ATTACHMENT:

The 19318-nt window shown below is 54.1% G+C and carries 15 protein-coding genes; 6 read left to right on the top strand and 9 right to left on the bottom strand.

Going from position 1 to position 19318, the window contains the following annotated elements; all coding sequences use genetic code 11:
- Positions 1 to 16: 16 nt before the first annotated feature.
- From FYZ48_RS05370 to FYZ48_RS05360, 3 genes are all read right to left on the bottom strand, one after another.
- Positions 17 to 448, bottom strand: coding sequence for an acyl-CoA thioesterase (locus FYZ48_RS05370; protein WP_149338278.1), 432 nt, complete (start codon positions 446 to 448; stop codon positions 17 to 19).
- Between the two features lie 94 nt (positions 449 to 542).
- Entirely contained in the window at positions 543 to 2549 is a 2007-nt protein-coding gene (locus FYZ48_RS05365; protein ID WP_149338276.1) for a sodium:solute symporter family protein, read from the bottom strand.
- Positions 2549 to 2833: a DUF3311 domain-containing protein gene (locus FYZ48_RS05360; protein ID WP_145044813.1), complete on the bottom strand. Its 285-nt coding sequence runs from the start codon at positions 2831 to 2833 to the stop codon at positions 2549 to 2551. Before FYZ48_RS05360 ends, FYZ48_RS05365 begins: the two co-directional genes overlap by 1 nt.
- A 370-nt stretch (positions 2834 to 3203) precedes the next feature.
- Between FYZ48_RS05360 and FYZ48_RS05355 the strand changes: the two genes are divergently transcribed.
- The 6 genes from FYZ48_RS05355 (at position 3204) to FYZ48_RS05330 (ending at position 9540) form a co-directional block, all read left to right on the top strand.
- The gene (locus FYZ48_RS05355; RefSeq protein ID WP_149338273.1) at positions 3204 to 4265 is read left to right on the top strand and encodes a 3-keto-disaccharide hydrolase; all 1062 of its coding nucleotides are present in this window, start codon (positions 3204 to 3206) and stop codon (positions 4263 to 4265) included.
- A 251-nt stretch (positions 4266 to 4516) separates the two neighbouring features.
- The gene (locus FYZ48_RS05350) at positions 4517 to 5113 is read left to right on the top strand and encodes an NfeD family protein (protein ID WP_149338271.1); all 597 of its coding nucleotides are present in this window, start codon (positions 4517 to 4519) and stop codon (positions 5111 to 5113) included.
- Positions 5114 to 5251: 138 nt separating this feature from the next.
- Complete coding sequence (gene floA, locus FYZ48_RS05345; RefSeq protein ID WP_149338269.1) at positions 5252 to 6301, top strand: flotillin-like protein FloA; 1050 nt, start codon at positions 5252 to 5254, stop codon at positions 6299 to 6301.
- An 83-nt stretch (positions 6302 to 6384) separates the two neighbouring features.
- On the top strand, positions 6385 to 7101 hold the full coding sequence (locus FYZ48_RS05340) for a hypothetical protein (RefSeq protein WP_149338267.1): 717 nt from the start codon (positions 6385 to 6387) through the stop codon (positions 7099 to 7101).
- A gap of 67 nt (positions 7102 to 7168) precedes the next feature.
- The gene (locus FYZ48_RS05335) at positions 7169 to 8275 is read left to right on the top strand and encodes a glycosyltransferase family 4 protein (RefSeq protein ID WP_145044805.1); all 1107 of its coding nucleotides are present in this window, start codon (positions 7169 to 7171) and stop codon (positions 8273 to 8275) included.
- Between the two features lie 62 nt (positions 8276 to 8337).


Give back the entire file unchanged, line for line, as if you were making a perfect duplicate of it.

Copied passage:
The 19318-nt window shown below is 54.1% G+C and carries 15 protein-coding genes; 6 read left to right on the top strand and 9 right to left on the bottom strand.

Going from position 1 to position 19318, the window contains the following annotated elements; all coding sequences use genetic code 11:
- Positions 1 to 16: 16 nt before the first annotated feature.
- From FYZ48_RS05370 to FYZ48_RS05360, 3 genes are all read right to left on the bottom strand, one after another.
- Positions 17 to 448, bottom strand: coding sequence for an acyl-CoA thioesterase (locus FYZ48_RS05370; protein WP_149338278.1), 432 nt, complete (start codon positions 446 to 448; stop codon positions 17 to 19).
- Between the two features lie 94 nt (positions 449 to 542).
- Entirely contained in the window at positions 543 to 2549 is a 2007-nt protein-coding gene (locus FYZ48_RS05365; protein ID WP_149338276.1) for a sodium:solute symporter family protein, read from the bottom strand.
- Positions 2549 to 2833: a DUF3311 domain-containing protein gene (locus FYZ48_RS05360; protein ID WP_145044813.1), complete on the bottom strand. Its 285-nt coding sequence runs from the start codon at positions 2831 to 2833 to the stop codon at positions 2549 to 2551. Before FYZ48_RS05360 ends, FYZ48_RS05365 begins: the two co-directional genes overlap by 1 nt.
- A 370-nt stretch (positions 2834 to 3203) precedes the next feature.
- Between FYZ48_RS05360 and FYZ48_RS05355 the strand changes: the two genes are divergently transcribed.
- The 6 genes from FYZ48_RS05355 (at position 3204) to FYZ48_RS05330 (ending at position 9540) form a co-directional block, all read left to right on the top strand.
- The gene (locus FYZ48_RS05355; RefSeq protein ID WP_149338273.1) at positions 3204 to 4265 is read left to right on the top strand and encodes a 3-keto-disaccharide hydrolase; all 1062 of its coding nucleotides are present in this window, start codon (positions 3204 to 3206) and stop codon (positions 4263 to 4265) included.
- A 251-nt stretch (positions 4266 to 4516) separates the two neighbouring features.
- The gene (locus FYZ48_RS05350) at positions 4517 to 5113 is read left to right on the top strand and encodes an NfeD family protein (protein ID WP_149338271.1); all 597 of its coding nucleotides are present in this window, start codon (positions 4517 to 4519) and stop codon (positions 5111 to 5113) included.
- Positions 5114 to 5251: 138 nt separating this feature from the next.
- Complete coding sequence (gene floA, locus FYZ48_RS05345; RefSeq protein ID WP_149338269.1) at positions 5252 to 6301, top strand: flotillin-like protein FloA; 1050 nt, start codon at positions 5252 to 5254, stop codon at positions 6299 to 6301.
- An 83-nt stretch (positions 6302 to 6384) separates the two neighbouring features.
- On the top strand, positions 6385 to 7101 hold the full coding sequence (locus FYZ48_RS05340) for a hypothetical protein (RefSeq protein WP_149338267.1): 717 nt from the start codon (positions 6385 to 6387) through the stop codon (positions 7099 to 7101).
- A gap of 67 nt (positions 7102 to 7168) precedes the next feature.
- The gene (locus FYZ48_RS05335) at positions 7169 to 8275 is read left to right on the top strand and encodes a glycosyltransferase family 4 protein (RefSeq protein ID WP_145044805.1); all 1107 of its coding nucleotides are present in this window, start codon (positions 7169 to 7171) and stop codon (positions 8273 to 8275) included.
- Between the two features lie 62 nt (positions 8276 to 8337).